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Children’s National Karen Summar Receives Prestigious Joseph P. Kennedy Foundation Public Policy Fellowship

August 09, 2011

Dr. Summar to study public policy and advocacy for intellectually disabled

Washington, DC – Karen Summar, MD, MS, director of the Down Syndrome Clinic at Children’s National Medical Center, recently received a Joseph P. Kennedy, Jr. Foundation Public Policy Fellowship, a prestigious opportunity in the public policy arena. Dr. Summar is one of only three individuals selected this year for the fellowship and is this year’s only physician.

The Joseph P. Kennedy, Jr. Foundation Public Policy Fellowship brings promising professionals from a variety of backgrounds to Washington, DC for a year to learn public policy developments that support individuals with intellectual disabilities, their families, and community.

“My hope is to come away from the Kennedy Foundation Fellowship a stronger advocate for the patients and families I see in our clinic,” said Dr. Summar. “Advocacy is an important part of our mission at Children’s National, where caring for children and families is more than clinical – it includes ensuring opportunities for a full life.”

Dr. Summar will be working on the Energy and Commerce Committee of the United States House of Representatives. Her priority is to learn the policy implications of health care delivery and finance. In addition, Dr. Summar will be working directly with the office of Congresswoman Cathy McMorris Rodgers (R-WA), who serves on the Health Subcommittee of Energy and Commerce, on a number of issues related to intellectual disability, in particular Down syndrome.

“With this kind of exposure to the workings of the legislative process, I hope to support children and families across the country who look to national organizations such as the National Institutes of Health, Food and Drug Administration, Department of Health and Human Services, Department of Education, and all children’s hospitals – including Children’s National – to help them navigate their complex needs,” continued Dr. Summar.

Educated and trained at the University of Tennessee Health Sciences Center and Vanderbilt University Medical Center, with a focus in developmental pediatrics, Dr. Summar came to Children’s National in 2010. She is highly regarded in her field and currently sits on the government advisory committee and clinical advisory committee for the National Down Syndrome Society. Before Children’s National, she served as director of the Jane and Richard Thomas Center for Down Syndrome at the Cincinnati Children’s Hospital Medical Center and the Down Syndrome Clinic at the Children’s Hospital at Vanderbilt.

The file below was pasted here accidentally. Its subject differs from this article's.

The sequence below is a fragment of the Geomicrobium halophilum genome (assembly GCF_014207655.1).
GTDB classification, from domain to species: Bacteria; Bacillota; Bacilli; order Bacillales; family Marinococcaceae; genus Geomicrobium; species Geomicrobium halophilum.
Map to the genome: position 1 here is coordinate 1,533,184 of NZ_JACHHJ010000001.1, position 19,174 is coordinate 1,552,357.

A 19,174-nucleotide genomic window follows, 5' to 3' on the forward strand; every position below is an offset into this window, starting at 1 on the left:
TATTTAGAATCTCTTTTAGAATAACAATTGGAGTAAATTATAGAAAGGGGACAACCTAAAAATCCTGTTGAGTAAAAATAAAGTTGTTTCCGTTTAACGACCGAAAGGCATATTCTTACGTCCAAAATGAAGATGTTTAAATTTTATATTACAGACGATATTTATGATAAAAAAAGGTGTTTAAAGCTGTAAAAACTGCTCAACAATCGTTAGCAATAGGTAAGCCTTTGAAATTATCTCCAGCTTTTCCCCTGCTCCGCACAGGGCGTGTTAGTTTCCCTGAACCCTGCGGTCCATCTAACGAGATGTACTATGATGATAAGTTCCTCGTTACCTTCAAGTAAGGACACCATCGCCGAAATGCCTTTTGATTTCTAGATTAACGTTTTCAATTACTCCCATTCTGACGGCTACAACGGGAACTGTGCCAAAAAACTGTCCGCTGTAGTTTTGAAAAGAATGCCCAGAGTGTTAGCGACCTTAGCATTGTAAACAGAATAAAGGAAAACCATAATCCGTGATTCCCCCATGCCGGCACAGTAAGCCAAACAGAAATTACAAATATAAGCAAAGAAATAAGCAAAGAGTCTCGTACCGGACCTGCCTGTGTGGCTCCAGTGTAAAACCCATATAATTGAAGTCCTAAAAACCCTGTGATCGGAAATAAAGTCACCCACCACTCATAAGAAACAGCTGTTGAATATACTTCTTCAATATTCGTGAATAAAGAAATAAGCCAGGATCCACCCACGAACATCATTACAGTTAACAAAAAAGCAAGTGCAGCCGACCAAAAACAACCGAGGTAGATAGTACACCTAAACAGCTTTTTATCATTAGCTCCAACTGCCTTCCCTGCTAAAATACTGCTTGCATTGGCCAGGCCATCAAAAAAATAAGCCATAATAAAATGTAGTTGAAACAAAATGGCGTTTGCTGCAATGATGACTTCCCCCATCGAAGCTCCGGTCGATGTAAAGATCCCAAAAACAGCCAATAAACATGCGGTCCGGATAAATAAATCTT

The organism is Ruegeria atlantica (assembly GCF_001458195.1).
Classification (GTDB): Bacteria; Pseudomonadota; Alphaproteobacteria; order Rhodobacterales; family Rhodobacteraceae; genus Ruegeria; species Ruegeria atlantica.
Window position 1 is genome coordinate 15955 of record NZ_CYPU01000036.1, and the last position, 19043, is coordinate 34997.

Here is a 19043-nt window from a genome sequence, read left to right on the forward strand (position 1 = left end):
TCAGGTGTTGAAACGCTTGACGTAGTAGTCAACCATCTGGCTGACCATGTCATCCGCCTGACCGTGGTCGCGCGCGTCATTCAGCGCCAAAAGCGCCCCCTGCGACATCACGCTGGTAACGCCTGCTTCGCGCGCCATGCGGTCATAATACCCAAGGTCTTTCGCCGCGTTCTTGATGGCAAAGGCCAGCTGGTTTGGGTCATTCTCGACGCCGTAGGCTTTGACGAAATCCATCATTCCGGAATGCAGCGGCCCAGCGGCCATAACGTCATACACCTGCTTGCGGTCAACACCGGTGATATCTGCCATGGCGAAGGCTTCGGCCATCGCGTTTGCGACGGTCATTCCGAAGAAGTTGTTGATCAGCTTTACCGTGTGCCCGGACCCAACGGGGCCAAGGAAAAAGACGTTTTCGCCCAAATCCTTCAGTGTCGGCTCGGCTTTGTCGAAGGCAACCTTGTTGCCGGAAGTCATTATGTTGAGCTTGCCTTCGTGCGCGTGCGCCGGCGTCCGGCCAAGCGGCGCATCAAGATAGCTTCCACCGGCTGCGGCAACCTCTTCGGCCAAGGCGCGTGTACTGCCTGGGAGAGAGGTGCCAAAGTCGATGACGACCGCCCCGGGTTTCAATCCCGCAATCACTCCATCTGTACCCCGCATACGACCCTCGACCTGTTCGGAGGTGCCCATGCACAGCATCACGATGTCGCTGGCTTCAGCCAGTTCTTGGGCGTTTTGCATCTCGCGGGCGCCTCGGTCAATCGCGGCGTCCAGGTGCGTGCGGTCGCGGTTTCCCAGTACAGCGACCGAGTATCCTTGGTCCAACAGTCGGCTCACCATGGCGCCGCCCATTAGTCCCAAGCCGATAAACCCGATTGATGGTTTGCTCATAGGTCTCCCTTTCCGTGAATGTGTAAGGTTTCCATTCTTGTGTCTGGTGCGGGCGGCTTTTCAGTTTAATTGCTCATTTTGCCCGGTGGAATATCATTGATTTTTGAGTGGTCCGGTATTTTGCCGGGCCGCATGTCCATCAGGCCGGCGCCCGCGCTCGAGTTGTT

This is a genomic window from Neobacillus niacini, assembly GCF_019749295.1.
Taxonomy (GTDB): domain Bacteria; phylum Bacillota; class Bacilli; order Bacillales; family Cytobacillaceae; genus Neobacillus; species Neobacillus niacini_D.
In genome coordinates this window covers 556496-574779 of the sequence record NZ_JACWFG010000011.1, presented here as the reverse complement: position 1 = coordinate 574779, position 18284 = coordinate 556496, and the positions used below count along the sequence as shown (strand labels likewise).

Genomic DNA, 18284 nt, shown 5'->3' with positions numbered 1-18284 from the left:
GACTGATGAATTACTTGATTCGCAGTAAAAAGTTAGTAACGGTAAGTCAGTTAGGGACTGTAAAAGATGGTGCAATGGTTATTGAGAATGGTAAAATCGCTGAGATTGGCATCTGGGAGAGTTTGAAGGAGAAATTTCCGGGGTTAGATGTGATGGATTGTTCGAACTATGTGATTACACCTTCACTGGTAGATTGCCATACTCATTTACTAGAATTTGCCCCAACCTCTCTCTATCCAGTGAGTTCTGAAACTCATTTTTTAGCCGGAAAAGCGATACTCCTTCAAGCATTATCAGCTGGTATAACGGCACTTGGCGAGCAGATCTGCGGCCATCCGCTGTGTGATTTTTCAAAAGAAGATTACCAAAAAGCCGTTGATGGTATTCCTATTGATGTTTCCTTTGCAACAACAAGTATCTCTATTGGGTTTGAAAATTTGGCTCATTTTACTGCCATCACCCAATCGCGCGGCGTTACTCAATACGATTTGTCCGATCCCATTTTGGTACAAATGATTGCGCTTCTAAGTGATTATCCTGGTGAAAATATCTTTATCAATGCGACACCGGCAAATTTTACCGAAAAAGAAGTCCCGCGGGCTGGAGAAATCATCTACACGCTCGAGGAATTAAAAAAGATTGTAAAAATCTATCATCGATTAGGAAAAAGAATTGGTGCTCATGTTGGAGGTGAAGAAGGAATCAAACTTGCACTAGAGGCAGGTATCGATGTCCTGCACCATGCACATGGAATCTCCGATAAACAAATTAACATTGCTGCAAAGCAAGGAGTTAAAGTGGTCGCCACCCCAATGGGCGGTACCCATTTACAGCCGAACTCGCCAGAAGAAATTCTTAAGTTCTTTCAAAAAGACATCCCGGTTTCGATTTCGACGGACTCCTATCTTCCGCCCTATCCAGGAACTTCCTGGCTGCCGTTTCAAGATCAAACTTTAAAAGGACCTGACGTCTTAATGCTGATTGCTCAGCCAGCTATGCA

The Children’s National Down Syndrome Clinic is housed within the Division of Genetics and Metabolism. Dr. Summar co-directs the clinic with Dr. Kenneth Rosenbaum. Together they see more than 300 patients with Down syndrome per year and provide comprehensive, coordinated health care for these individuals.

Contact: Emily Dammeyer or Emily Hartman, Public Relations, 202-476-4500.

About Children's National Health System

Children’s National Health System, based in Washington, D.C., has served the nation’s children since 1870. Children’s National is one of the nation’s Top 5 pediatric hospitals and, for a second straight year, is ranked No. 1 in newborn care, as well as ranked in all specialties evaluated by U.S. News & World Report. It has been designated two times as a Magnet® hospital, a designation given to hospitals that demonstrate the highest standards of nursing and patient care delivery. This pediatric academic health system offers expert care through a convenient, community-based primary care network and specialty outpatient centers in the D.C. Metropolitan area, including the Maryland suburbs and Northern Virginia. Home to the Children’s Research Institute and the Sheikh Zayed Institute for Pediatric Surgical Innovation, Children’s National is the seventh-highest NIH-funded pediatric institution in the nation. Children’s National is recognized for its expertise and innovation in pediatric care and as a strong voice for children through advocacy at the local, regional and national levels. 

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